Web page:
Lifetime Of Innovation Defines Doyle Fleming As Apple Grower Of The Year

Lifetime Of Innovation Defines Doyle Fleming As Apple Grower Of The Year

Western Fruit Grower AGTY cover 1996 Doyle FlemmingDoyle Fleming’s lifelong trek through the apple orchard has taken this Washington State grower from migrant worker to the treetop level of the horticultural world. Fleming’s five-decade journey, which began in 1956 under the tutelage of Grady Auvil, has been peppered with many highlights.

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This Orondo, WA, grower planted one of the first Braeburn blocks in the U.S. When it came to bagging Fuji, he was one of the first. As for Gala, it made its U.S. debut on Fleming soil. And super high-density plantings, such as the 6,000-tree per acre planting shown on the cover, remains a trademark here.

Today, Fleming continues the trailblazing by being the first to examine apple buds under a microscope prior to pruning. Additionally, he’s launched his own apple breeding program-typically not your normal endeavors for most growers.

Fleming has been in the lead in apple growing, charting new courses for himself and other growers. Motivated by the need to do things more cheaply and better, Fleming continues to push the horticultural envelope at his Wee Hoot Orchards, located about 30 miles north of Wenatchee.

This life of fruit-growing innovation and his contributions to the apple industry have earned Fleming American and Western Fruit Grower’s Apple Grower of the Year award for 1996.

Fleming’s Living Laboratory
For the past 20-plus years, Fleming’s laboratory has been Wee Hoot Orchards, 175 acres of orthodox and unorthodox rows of fruit. Traditional orchards include Reds, Gala, Braeburn, Granny Smith, and Fuji, planted at various densities.

His departure from tradition takes place in a scenic track of Fuji on Malling 9, now in its third leaf. It totals 6,000 trees an acre. This high-density squeeze play illustrates Fleming’s desire to make orchards more profitable, more quickly.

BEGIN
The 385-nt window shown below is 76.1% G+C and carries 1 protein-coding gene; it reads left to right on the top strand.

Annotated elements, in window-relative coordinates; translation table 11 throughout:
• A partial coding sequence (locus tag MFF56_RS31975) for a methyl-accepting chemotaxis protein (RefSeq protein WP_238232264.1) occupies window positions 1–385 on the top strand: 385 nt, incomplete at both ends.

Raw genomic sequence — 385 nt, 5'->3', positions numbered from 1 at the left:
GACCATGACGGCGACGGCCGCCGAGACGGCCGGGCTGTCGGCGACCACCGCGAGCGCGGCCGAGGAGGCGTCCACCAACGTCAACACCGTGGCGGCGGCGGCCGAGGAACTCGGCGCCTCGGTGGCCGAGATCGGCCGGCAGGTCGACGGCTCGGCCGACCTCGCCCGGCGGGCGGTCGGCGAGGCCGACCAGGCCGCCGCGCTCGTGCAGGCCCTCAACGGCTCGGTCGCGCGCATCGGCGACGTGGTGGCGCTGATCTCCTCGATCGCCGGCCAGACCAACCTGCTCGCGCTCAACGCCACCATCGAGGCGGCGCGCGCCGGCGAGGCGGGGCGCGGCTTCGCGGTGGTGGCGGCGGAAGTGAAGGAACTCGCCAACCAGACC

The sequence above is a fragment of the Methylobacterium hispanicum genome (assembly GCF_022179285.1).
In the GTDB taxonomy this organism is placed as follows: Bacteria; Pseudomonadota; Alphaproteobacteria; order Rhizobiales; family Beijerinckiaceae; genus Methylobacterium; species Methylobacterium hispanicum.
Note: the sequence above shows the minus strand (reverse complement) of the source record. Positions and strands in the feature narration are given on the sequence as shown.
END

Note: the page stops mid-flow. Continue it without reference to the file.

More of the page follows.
Why so dense? Fast, high production, and an experiment with training and light management.

“The closer you put trees, the less you have to train them to intercept the light,” says Fleming, who picked 40 bins an acre in its second leaf. “We basically farm light.”

Fleming’s decision to plant 6,000 trees an acre involved risk-taking and prudence, but not necessarily bottom-line economic logic.

“When you experiment, you don’t do a cost analysis to study the concept. If you did, the answer would always be no,” he says.

The cost breakdown comes later, once the trees settle down.

There was another reason for the high density. Along the Columbia River, where Wee Hoot Orchards sits on a shelf, replant disease is rampant. Despite fumigating with Vapam (metam-sodium, ZENECA Ag Products), growing a large tree is difficult. So Fleming opted to grow smaller trees closer together.

Varying Varieties
The interest with new varieties began for Fleming in the 1970s, when he planted one of the first blocks of Granny Smith. The next decade saw a continuation of experimentation when he planted the first block of Gala in the U.S. This decision came after Fleming saw New Zealand-grown Gala and Braeburn in supermarkets. The fruit was being shipped to Vancouver and sent into the U.S. from that British Columbia city.

Soon after he planted new varieties, Fleming investigated the idea of bagging Fujis for the upscale and discriminating Japanese market. The blemish-free Fujis command top dollar in that Asian market, and that strategy worked out well for Fleming.

Through the years, Fleming has found himself in the vanguard of horticulture, whether he intended to or not.

Not one to claim bragging rights to anything, Fleming is more inclined to share than hoard his knowledge. This year alone, about five South African tours stopped by Wee Hoot Orchards to sneak a peek at Fleming’s latest tinkering.

“If you’re the first to do something, chances are that people will seek you out as an authority,” says Fleming.

The Growing Years
Just after the Korean War, Fleming began picking fruit during the summer at Grady Auvil’s Orondo orchards.

The year was 1956, and Fleming was attending junior high. Auvil was laying the groundwork then for his reputation today as Washington’s fruit-growing guru.

Working for arguably the most progressive grower in Washington provided a unique basic training for Fleming. Auvil’s knack for experimentation rubbed off on Fleming.

Additionally, the years in the orchards also cemented Fleming’s love for certain horticultural practices, such as pruning. That penchant for pruning continues today with his latest experiment. It began with the purchase of a dissecting microscope, the kind junior high students use to dissect frogs or cows’ eyeballs.

Prior to pruning, Fleming pulls buds off trees to examine them under the microscope. This high-powered look-see reveals whether the buds are fruit or leaf buds.

Armed with this knowledge, Fleming tailors his pruning to reflect the desired amount of fruit buds left on the tree. Instead of counting two buds per linear foot, then pruning the rest, Fleming examines buds and counts them for what he hopes will be a perfect crop load. This is his first year analyzing buds, so the jury’s still out. Still, it’s another example of trying to perfect the imperfect livelihood of fruit-growing.